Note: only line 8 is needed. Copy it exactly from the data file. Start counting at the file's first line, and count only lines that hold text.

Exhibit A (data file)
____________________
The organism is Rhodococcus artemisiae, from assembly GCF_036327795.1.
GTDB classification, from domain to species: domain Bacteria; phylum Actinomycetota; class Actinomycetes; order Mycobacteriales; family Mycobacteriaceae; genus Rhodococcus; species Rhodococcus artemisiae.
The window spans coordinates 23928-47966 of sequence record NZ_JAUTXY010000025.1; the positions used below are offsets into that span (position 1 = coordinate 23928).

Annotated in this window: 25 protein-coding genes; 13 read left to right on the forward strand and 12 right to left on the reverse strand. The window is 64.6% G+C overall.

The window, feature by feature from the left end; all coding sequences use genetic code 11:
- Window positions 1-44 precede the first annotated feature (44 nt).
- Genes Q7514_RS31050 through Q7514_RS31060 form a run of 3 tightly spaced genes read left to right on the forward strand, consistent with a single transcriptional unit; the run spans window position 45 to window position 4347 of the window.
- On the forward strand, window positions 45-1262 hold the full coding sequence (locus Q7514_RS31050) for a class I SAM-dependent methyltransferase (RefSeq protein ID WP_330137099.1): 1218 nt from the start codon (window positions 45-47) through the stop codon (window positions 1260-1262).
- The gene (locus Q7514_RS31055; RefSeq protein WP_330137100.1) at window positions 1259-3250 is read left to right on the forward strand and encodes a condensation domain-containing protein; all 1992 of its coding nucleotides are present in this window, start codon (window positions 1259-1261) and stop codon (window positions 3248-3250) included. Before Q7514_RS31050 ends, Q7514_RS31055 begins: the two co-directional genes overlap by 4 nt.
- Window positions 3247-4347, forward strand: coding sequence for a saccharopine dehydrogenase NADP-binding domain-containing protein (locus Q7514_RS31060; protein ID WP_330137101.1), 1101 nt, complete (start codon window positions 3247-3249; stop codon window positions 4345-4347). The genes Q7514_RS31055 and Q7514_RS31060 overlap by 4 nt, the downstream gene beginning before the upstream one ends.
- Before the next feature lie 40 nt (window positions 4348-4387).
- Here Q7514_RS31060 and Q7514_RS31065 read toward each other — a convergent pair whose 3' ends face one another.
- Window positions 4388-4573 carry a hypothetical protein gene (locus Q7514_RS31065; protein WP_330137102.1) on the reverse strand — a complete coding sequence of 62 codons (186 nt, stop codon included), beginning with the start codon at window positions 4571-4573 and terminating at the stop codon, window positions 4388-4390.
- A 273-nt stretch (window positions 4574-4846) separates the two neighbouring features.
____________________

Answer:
- On the forward strand, window positions 45-1262 hold the full coding sequence (locus Q7514_RS31050) for a class I SAM-dependent methyltransferase (RefSeq protein ID WP_330137099.1): 1218 nt from the start codon (window positions 45-47) through the stop codon (window positions 1260-1262).